Nucleo Tutela Patrimonio Artistico("Artistic Patrimony Protection Group"): Their duty is to safeguard the artistic patrimony of Italy and retrieve stolen art works.
Nucleo Anti Sofisticazioni("Sanitary Enforcement Group"): Their duty is to enforce sanitary laws.
Reparti Investigazioni Scientifiche("Scientific Investigative Division"). Forensic police, same as the US Crime Scene Investigation.
Raggruppamento Operativo Speciale: Often involved with organized crimeinvestigations and other undercover operations. A ROS operative, usually known only by his callsign (Captain "Ultimo") commanded the team that arrested the notorious Mafiaboss Salvatore "Totò" Riina.
Guardia di Finanza
Gruppo di Investigazione Criminalità Organizzata" Organized Crime Investigation Group
Gruppo Operativo Antidroga" Counter-Narcotics Group
Gruppo Anticrimine Tecnologico" Counter-Cybercrime Group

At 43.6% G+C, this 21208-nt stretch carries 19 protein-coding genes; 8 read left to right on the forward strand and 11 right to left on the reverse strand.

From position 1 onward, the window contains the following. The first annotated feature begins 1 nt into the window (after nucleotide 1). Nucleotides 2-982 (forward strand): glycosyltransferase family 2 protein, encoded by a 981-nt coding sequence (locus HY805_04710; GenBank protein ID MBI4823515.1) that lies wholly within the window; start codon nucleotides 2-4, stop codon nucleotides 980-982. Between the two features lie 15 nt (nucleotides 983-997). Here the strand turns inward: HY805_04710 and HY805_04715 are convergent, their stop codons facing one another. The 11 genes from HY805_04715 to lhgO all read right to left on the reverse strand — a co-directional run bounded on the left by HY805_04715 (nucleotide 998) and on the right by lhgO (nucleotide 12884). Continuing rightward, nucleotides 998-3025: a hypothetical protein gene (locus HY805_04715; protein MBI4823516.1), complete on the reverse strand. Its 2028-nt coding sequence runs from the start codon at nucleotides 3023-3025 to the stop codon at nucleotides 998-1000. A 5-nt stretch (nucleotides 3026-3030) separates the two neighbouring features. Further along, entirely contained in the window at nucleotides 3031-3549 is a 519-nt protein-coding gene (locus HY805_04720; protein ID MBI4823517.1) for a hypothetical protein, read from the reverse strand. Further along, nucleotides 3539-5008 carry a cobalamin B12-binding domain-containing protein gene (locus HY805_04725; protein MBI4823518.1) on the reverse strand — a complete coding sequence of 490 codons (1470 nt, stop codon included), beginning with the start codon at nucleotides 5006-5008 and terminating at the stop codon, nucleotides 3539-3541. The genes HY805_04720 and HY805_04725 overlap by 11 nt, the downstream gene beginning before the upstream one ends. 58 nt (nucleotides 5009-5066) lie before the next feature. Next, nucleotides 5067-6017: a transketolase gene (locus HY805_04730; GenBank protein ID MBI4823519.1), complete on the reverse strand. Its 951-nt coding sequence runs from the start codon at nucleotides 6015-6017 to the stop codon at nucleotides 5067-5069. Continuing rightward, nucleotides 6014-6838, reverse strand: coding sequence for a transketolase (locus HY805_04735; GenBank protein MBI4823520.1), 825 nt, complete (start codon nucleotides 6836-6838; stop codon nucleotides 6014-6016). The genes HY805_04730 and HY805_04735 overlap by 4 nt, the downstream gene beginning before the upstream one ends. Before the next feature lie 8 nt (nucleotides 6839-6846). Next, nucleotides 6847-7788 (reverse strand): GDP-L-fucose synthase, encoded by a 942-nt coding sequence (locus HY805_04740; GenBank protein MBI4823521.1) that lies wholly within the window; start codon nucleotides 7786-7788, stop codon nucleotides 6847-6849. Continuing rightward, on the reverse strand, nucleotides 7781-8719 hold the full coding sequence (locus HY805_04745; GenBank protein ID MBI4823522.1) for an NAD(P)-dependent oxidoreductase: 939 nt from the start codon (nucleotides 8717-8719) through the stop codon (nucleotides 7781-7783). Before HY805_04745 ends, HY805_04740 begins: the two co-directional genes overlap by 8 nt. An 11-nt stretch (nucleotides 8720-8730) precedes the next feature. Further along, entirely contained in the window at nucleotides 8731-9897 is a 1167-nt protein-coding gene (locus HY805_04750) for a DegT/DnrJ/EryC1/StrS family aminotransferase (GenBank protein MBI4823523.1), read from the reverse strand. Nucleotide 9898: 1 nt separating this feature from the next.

Comando Operativo Aeronavale" Air-Naval Operational Command
AntiTerrorismo Pronto Impiego" Antiterrorism and Rapid Response Service.
Polizia di Stato
Nucleo Operativo Centrale di Sicurezza" (Central Security Operations Group): It can be compared with the American SWAT.
*"Polizia Postale" (Postal Police): Their nearest American counterpart is the
U.S. Postal Inspection Servicealthough they also fight cybercrime.
Polizia Stradale" (Highway Police): Its American counterpart is the Highway Patrol.
Polizia Ferroviaria" The Railroad policethat protects trains and train stations.
Two or more agencies
*"Reparto Cinofili" (Police Dog Division) is the Italian for K9. The "Polizia", "Carabinieri", "Guardia di Finanza", "Corpo Forestale dello Stato" and "Polizia Penitenziaria" all have their own canine units.
Until recently, all Italian police forces were equipped with Italian-made police cars. The most famous of them, the
Alfa Romeo Giulia, gave the nicknames of the cars still commonly used today. A patrol car belonging to "Polizia" is nicknamed "Pantera" (Panther), one used by the "Carabinieri" is nicknamed "Gazzella" (Gazelle) and every unmarked car is called a "Civetta" (Owl).